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  1. #11
    matti's Avatar
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    Hi, thank you. I never saw "Sverige" but found some images on the web. Looks interesting! But I can't find it on an online bookstore. So guess I have to actually walk to a bookshop!

    I'll check out the lrb-stuff. But for some reason I can not take in online material as well. It feels a bit too much like work...

    /matti

    Quote Originally Posted by Struan Gray View Post
    For general reading on art and the life of artists I find nobody interests me as regularly and as pleasurably as Peter Campbell, who writes essays in the twice-monthly London Review of Books. Many are available for free here (although minus the often interesting illustrations):

    http://www.lrb.co.uk/contributors/camp01

    If you haven't already got Gerry Johansson's "Sverige" you should rush out and buy a copy as soon as the bookshops open.

  2. #12
    matti's Avatar
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    Thank you! This is exactly what I had in mind. (My daughter is only six, I wonder if it is OK to let her play with mercury vapors or if I have to wait four years.)

    We call it Indian Summer here as well, it's just that we don't have it... maybe I should restart this thread in a month?

    /matti

    Quote Originally Posted by Jersey Vic View Post
    It's been near 90f for days in NYC...we call it Indian Summer over here.

    It may be dry for some but I found Beaumont Newhall's "The Daguerreotype in America" fascinating, funny and inspiring. If a 10 year old "operator" could make a perfect $1 dag in Mathew Brady's NYC galleries, I can make a decent cyanotype.


    http://www.amazon.com/Daguerreotype-.../dp/0486233227

    Also "The Poet of Prague" about Josef Sudek. He had one arm and lugged an 8x10 or a huge panoramic camera all over that city and I was moaning about my Mamiya c330f.

    http://www.amazon.com/Josef-Sudek-Pr...1877091&sr=1-1

    Be well

    Victor

  3. #13
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    I've just got this book called 'Foto-modernity in Central Europe 1918-45'-looks fantastic and covers one of the most exciting eras of photography. Contains work by Sudek, Funke etc and many lesser known but fascinating photographers.Also 'Atget:the pioneer'-looks at a hugely influeuntial photographer and his legacy.You can see why the Surrealists (see also previous book) loved his work.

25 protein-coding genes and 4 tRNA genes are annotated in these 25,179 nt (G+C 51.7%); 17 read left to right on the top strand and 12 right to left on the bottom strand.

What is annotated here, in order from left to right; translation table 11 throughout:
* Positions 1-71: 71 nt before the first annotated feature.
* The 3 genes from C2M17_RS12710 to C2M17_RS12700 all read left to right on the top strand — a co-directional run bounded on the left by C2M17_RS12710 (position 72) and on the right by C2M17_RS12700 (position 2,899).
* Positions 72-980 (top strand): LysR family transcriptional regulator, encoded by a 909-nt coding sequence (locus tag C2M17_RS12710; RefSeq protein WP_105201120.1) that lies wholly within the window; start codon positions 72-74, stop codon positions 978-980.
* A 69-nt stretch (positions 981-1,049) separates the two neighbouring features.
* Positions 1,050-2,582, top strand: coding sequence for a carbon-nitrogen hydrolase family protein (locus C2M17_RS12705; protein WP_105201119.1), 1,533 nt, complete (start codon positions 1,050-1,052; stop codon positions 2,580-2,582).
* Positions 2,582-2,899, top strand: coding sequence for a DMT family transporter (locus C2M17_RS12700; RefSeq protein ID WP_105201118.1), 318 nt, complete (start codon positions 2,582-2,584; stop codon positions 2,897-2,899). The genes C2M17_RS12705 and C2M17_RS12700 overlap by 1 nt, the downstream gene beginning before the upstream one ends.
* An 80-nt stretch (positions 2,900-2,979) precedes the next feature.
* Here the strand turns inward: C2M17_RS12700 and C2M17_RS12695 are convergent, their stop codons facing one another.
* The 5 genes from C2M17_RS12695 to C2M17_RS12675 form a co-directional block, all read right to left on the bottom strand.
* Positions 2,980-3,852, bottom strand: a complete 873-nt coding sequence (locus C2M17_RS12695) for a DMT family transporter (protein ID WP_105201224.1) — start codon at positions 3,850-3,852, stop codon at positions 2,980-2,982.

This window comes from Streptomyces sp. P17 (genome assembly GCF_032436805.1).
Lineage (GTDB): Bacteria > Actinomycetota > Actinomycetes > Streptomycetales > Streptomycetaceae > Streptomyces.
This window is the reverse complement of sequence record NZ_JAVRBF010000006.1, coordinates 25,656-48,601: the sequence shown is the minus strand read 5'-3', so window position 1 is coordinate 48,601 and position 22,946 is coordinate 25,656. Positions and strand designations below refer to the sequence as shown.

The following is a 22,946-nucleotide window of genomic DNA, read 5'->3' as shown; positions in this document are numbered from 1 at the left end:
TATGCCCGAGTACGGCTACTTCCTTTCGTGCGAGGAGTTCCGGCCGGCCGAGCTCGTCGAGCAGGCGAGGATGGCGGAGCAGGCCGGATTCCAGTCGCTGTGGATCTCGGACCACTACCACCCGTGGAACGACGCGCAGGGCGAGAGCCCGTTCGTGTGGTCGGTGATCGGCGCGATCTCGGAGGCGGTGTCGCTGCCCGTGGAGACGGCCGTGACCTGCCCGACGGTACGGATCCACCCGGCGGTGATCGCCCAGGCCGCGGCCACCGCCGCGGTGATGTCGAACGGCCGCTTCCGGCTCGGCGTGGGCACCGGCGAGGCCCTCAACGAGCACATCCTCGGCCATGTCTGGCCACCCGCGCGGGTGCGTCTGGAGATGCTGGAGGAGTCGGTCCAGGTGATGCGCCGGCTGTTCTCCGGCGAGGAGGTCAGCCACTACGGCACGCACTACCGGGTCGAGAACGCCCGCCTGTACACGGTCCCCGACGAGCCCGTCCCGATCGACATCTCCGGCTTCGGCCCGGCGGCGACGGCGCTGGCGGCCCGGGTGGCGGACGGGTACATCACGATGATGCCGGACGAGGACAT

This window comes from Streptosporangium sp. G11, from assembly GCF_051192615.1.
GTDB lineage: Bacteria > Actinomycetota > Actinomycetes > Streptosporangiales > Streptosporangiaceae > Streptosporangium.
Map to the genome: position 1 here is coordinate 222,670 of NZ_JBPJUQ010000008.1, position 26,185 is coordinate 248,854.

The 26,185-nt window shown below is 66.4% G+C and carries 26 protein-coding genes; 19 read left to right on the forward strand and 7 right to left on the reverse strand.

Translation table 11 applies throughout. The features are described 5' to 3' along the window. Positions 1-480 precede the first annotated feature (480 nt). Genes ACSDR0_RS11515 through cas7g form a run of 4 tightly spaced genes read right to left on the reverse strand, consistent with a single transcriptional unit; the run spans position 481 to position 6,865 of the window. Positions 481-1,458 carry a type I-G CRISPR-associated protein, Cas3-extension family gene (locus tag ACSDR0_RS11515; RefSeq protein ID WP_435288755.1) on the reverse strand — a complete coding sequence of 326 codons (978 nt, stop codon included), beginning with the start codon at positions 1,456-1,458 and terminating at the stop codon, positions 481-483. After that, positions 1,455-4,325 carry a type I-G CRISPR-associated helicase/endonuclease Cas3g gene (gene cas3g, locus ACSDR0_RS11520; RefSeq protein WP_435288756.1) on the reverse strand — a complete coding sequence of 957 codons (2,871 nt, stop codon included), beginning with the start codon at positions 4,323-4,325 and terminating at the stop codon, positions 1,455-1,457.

Mario Giacomelli-Italy's Bill Brandt (rather a crude generalization but well worth a look).
    "He took to writing poetry and visiting the elves: and though many shook their heads and touched their foreheads and said 'Poor old Baggins!' and though few believed any of his tales, he remained very happy till the end of his days, and those were extraordinarily long "- JRR Tolkien, ' The Hobbit '.

  4. #14
    matti's Avatar
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    Thank you. I ordered the Atget-book. I have been thinking of finding something about him. The Foto-modernity in Central Europe 1918-45 wasn't really an easy book to find...

    /matti

  5. #15
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    Hi Matti,

    I don't know if you have already seen it passing by in the last couple of weeks, but you might like to check out my forum post here:

    http://www.apug.org/forums/forum42/4...processes.html

    I found this book really an eye opener...

    Cheers,

    Marco

  6. #16
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    Matti-I bought my copy of 'Foto' of Amazon (published by Thames & Hudson).If you like the Atget book then Walker Evans & Company (ed Peter Galassi) is top stuff and a good companion. 'Self Portrait' by lee Friedlander is another fave of mine-classic offbeat stuff (retrospective recently published again edited by Peter Galassi).
    "He took to writing poetry and visiting the elves: and though many shook their heads and touched their foreheads and said 'Poor old Baggins!' and though few believed any of his tales, he remained very happy till the end of his days, and those were extraordinarily long "- JRR Tolkien, ' The Hobbit '.

  7. #17

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    "Power of Art" by Simon Schama. It discusses a key masterpiece from eight masters (Carvaggio, Bernini, Rembrandt, David, Turner, Van Gogh, Picasso and Rothko). This is the companion book to a PBS series from last year.

    Very compelling read about the issues and struggles that great artists go through.
    "Fundamentally I think we need to rediscover a non-ironic world"
    Robert Adams

  8. #18
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    Simon Schama is such a great writer on art-if you work in the landscape then 'Landscape & Memory' should definitely be on your shelves.
    "He took to writing poetry and visiting the elves: and though many shook their heads and touched their foreheads and said 'Poor old Baggins!' and though few believed any of his tales, he remained very happy till the end of his days, and those were extraordinarily long "- JRR Tolkien, ' The Hobbit '.

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